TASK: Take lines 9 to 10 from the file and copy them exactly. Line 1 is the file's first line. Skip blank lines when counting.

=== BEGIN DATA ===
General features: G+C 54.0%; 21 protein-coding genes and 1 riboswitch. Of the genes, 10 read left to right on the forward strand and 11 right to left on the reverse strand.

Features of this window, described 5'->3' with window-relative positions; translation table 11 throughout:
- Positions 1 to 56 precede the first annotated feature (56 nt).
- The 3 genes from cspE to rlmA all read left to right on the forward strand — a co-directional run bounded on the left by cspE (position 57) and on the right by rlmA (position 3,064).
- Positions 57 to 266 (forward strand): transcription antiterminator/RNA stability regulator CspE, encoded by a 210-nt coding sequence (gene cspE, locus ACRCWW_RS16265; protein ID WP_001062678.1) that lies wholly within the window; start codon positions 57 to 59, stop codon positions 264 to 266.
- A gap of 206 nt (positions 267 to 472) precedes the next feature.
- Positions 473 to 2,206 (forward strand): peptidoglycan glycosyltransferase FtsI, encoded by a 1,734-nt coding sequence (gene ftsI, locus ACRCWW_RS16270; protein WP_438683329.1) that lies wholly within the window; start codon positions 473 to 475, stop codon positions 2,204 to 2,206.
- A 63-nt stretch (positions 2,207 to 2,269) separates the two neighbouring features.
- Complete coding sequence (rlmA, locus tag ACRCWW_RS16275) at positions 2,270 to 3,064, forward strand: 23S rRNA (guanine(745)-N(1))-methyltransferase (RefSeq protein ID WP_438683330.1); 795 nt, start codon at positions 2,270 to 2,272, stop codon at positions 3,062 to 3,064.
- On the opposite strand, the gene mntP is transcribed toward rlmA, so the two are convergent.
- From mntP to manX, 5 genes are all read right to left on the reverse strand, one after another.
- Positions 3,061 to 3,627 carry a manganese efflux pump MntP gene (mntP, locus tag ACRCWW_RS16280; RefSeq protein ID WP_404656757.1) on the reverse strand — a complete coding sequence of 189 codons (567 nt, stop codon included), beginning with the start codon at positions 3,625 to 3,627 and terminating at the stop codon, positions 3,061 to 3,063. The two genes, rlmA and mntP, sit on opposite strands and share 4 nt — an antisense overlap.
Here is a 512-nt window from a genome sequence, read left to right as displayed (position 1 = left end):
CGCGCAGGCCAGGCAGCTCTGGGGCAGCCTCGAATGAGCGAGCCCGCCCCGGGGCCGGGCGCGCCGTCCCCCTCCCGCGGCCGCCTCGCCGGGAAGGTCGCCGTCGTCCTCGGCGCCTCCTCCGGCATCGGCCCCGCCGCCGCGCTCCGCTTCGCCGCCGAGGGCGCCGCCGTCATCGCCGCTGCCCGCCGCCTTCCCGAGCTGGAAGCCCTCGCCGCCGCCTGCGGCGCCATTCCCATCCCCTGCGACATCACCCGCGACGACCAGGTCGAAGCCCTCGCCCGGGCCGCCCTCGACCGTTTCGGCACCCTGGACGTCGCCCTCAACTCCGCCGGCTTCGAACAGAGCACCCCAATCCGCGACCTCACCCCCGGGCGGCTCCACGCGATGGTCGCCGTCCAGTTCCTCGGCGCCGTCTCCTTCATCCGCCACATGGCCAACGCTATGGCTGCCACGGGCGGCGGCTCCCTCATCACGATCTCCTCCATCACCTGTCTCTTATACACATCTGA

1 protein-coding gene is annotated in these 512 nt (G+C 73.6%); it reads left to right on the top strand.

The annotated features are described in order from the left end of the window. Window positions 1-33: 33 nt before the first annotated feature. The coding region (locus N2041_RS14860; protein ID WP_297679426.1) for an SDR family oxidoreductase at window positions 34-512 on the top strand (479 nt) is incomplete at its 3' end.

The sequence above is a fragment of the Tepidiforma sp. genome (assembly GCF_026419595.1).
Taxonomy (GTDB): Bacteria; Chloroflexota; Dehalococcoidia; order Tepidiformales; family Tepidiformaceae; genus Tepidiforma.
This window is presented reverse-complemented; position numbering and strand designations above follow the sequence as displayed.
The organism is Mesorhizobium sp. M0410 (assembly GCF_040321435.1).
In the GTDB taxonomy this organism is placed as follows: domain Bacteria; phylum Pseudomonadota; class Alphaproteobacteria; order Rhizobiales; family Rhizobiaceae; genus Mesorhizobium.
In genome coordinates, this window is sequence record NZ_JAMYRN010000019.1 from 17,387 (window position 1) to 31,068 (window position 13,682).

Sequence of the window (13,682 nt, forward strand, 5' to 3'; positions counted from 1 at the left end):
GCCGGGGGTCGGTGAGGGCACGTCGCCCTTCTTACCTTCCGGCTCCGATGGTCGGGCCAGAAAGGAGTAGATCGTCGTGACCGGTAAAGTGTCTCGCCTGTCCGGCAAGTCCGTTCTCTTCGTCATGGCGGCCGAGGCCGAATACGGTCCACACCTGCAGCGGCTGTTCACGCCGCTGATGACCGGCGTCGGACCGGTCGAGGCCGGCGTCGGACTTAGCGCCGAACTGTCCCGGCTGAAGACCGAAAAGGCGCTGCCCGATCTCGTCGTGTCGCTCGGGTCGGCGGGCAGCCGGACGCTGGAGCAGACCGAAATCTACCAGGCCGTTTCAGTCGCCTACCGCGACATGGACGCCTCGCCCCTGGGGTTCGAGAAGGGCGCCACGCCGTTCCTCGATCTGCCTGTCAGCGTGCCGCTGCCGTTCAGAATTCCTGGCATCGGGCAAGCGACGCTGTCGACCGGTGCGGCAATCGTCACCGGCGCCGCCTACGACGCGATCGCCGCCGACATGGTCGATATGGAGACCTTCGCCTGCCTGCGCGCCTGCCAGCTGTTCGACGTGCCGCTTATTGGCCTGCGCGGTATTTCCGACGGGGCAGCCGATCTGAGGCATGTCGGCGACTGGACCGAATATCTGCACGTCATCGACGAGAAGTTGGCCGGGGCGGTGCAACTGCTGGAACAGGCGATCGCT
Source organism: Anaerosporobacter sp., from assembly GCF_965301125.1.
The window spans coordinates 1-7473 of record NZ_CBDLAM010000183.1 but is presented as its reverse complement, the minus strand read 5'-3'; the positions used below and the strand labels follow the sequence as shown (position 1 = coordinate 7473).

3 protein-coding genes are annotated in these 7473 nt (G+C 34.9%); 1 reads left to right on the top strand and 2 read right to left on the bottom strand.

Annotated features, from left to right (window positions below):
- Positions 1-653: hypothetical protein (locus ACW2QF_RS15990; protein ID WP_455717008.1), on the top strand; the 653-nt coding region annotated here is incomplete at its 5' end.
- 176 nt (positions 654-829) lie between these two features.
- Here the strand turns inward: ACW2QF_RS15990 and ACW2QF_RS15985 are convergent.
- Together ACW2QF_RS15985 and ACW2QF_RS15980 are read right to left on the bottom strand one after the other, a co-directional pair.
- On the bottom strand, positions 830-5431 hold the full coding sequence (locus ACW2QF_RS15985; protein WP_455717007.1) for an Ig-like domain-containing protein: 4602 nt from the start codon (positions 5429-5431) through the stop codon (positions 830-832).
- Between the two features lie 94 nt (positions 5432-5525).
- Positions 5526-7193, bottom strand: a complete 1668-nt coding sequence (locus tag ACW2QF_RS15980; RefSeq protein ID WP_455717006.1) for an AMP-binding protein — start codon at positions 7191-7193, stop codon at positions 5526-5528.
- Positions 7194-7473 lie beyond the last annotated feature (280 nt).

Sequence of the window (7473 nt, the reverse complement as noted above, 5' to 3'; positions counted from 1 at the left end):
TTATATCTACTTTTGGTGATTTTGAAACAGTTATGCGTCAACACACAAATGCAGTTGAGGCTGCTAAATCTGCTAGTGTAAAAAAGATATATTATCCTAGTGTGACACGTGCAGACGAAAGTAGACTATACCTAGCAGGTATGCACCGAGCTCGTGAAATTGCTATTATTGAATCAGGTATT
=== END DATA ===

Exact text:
- Complete coding sequence (rlmA, locus tag ACRCWW_RS16275) at positions 2,270 to 3,064, forward strand: 23S rRNA (guanine(745)-N(1))-methyltransferase (RefSeq protein ID WP_438683330.1); 795 nt, start codon at positions 2,270 to 2,272, stop codon at positions 3,062 to 3,064.
- On the opposite strand, the gene mntP is transcribed toward rlmA, so the two are convergent.